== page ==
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The full text of this issue is available as a PDF document from the Toolkit section on this page.

The full text of this issue is available as a PDF document from the Toolkit section on this page.

Abstract

OBJECTIVES

To address issues about data monitoring committees (DMCs) for randomised controlled trials (RCTs).

DATA SOURCES

Electronic databases. Handsearching of selected books. Personal contacts with experts in the field.

REVIEW METHODS

Systematic literature reviews of DMCs and small group processes in decision-making; sample surveys of: reports of RCTs, recently completed and ongoing RCTs and policies of major organisations involved in RCTs; case studies of four DMCs; and interviews with experienced DMC members. All focused on 23 prestated questions.

RESULTS

Although still a minority, RCTs increasingly have DMCs. There is wide agreement that nearly all trials need some form of data monitoring. Central to the role of the DMC is monitoring accumulating evidence related to benefit and toxicity; variation in emphasis has been reflected in the plethora of names. DMCs for trials performed for regulatory purposes should be aware of any special requirements and regulatory consequences. Advantages were identified for both larger and smaller DMCs. There is general agreement that a DMC should be independent and multidisciplinary. Consumer and ethicist membership is controversial. The chair is recognised as being particularly influential, and likely to be most effective if he or she is experienced, understands both statistical and clinical issues, and is facilitating in style and impartial. There is no evidence available to judge suggested approaches to training. The review suggested that costs should be covered, but other rewards must be so minimal as to not affect decision-making. It is usual to have a minimum frequency of DMC meetings, with evidence that face-to-face meetings are preferable. It is common to have open sessions and a closed session. A report to a DMC should cover benefits and risks in a balanced way, summarised in an accessible style, avoiding excessive detail, and be as current as possible. Disadvantages of blinded analyses seem to outweigh advantages. Information about comparable studies should be included, although interaction with the DMCs of similar ongoing trials is controversial. A range of formal statistical approaches can be used, although this is only one of a number of considerations. DMCs usually reach decisions by consensus, but other approaches are sometimes used. The general, but not unanimous, view is that DMCs should be advisory rather than executive on the basis that it is the trial organisers who are ultimately responsible for the conduct of the trial.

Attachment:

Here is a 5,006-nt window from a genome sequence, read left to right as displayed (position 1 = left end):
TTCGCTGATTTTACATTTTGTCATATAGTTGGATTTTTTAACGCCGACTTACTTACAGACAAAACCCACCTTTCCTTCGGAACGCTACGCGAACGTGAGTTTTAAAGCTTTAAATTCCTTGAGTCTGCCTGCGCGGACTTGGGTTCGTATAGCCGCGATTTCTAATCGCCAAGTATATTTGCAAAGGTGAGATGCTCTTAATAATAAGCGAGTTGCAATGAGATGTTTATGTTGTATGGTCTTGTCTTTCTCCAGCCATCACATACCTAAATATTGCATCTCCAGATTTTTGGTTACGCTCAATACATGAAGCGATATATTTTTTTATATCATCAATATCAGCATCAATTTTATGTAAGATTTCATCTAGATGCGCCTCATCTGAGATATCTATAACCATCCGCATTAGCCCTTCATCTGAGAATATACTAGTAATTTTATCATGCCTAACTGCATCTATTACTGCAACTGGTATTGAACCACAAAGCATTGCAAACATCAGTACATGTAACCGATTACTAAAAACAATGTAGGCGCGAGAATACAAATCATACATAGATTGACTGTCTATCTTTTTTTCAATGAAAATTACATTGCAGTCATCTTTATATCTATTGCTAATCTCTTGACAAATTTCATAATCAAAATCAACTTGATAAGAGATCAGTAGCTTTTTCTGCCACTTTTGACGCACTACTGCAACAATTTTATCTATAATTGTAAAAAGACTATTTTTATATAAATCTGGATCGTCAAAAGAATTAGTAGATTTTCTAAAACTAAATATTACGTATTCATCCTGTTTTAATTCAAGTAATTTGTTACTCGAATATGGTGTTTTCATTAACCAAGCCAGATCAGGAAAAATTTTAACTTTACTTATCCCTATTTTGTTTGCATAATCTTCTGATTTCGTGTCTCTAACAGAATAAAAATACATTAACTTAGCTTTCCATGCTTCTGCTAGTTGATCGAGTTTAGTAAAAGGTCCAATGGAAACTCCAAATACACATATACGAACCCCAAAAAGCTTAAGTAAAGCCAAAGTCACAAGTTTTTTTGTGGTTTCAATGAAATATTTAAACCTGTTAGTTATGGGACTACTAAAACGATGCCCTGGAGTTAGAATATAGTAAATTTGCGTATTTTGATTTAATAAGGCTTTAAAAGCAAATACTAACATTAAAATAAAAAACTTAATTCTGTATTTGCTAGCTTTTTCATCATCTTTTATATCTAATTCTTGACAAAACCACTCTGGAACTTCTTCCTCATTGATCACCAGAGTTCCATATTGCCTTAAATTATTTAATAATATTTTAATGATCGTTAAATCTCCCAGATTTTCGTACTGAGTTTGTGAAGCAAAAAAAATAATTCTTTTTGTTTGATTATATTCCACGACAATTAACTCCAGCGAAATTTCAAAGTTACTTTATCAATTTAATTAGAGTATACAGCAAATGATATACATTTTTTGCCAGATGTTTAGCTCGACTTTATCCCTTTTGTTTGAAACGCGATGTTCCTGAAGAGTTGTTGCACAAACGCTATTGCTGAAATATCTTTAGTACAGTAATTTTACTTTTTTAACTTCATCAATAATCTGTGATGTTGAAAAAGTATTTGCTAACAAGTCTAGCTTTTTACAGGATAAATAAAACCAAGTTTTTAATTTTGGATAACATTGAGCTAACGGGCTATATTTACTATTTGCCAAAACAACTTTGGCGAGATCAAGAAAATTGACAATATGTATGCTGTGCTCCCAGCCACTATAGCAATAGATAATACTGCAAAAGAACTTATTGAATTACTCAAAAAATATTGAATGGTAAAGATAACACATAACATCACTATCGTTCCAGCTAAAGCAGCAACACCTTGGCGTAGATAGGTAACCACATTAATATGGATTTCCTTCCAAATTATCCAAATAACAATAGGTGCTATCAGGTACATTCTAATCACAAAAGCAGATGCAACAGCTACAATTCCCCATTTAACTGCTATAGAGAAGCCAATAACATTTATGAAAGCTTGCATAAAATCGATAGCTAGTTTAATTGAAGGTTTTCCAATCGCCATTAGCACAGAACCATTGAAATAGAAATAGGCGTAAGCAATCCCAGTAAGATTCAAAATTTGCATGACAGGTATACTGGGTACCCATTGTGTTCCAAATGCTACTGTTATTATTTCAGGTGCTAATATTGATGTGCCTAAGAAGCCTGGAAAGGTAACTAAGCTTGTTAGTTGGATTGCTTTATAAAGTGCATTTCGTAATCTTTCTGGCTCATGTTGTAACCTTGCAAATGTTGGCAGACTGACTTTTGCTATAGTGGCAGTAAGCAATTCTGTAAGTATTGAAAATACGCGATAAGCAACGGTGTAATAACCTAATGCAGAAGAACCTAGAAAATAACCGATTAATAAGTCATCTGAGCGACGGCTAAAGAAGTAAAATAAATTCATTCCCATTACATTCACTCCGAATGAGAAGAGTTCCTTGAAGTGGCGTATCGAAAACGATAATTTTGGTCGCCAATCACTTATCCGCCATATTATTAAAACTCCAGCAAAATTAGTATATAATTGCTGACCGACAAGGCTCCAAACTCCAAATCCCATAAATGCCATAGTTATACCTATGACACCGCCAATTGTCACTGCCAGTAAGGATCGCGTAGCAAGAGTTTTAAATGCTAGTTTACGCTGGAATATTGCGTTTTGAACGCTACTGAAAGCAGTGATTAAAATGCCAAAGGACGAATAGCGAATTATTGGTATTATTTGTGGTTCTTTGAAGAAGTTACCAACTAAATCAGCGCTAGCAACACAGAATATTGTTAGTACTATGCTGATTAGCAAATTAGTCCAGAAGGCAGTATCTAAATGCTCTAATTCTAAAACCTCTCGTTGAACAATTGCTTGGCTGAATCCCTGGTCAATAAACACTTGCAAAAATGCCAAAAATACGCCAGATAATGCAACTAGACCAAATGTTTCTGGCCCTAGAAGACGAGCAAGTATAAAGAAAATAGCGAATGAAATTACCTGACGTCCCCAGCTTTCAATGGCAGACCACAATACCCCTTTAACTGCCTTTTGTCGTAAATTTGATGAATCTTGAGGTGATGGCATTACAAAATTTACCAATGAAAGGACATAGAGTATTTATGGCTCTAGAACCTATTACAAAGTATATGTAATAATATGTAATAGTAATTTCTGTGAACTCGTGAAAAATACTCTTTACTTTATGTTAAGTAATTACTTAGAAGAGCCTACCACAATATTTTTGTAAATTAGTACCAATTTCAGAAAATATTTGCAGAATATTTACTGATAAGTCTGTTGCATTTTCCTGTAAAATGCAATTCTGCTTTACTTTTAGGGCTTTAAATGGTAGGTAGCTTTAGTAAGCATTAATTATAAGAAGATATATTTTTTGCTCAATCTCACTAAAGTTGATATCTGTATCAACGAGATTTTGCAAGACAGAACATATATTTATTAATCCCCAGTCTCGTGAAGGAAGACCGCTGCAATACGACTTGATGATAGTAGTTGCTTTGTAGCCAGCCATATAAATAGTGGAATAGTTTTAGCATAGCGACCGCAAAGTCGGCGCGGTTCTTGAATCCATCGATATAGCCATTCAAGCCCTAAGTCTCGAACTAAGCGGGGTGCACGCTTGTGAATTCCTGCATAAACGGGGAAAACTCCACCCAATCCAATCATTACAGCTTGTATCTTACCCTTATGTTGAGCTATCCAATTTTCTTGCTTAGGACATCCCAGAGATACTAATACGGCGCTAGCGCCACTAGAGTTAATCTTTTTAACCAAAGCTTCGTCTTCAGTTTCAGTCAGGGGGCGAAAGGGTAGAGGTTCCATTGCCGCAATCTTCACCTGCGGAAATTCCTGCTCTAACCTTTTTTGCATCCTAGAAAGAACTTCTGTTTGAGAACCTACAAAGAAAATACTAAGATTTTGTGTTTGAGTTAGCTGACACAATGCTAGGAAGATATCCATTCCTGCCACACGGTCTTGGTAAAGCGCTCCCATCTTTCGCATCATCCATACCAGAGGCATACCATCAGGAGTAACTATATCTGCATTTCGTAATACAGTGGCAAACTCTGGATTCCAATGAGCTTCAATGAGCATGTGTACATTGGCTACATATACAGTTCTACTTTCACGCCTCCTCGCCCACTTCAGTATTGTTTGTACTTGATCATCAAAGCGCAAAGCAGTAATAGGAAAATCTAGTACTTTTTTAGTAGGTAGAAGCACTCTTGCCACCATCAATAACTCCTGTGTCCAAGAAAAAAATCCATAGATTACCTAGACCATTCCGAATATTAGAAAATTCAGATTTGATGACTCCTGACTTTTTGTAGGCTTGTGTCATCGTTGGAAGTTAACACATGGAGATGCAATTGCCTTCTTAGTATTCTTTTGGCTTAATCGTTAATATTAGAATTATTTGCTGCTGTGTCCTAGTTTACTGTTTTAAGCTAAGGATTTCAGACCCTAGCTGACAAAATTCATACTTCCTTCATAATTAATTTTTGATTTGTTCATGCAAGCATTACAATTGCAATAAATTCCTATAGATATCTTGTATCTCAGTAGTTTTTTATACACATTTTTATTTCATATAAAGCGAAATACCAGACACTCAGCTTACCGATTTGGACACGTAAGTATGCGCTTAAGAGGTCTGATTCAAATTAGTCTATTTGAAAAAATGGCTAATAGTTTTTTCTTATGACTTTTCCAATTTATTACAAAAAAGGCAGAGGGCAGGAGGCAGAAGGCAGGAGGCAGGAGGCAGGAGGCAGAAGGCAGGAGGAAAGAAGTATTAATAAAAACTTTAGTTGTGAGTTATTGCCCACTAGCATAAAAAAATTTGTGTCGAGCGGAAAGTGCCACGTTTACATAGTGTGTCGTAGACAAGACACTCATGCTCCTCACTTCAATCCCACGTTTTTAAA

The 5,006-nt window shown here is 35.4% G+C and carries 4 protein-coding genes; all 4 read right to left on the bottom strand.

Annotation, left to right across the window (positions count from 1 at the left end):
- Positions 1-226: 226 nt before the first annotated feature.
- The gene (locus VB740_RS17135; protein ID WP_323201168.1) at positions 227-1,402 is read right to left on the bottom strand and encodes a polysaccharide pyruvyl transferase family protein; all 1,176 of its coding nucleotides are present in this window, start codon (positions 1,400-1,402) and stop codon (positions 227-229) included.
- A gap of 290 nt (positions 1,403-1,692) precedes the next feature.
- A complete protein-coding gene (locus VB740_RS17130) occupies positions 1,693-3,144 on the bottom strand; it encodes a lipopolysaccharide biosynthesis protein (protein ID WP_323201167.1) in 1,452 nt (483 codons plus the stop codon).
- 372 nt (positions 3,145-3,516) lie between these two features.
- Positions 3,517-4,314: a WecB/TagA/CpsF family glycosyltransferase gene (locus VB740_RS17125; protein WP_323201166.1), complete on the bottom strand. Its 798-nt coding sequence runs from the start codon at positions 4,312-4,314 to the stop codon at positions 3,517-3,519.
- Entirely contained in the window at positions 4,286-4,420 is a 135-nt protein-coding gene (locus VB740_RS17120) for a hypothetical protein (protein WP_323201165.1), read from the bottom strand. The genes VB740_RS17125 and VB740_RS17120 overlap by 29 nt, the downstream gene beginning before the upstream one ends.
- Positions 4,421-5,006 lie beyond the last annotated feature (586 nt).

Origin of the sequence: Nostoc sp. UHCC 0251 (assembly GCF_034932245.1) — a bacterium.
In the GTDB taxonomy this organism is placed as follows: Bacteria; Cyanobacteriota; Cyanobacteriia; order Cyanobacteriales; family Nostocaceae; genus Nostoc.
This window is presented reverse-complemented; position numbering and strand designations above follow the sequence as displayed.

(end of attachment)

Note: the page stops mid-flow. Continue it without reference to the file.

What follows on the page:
CONCLUSIONS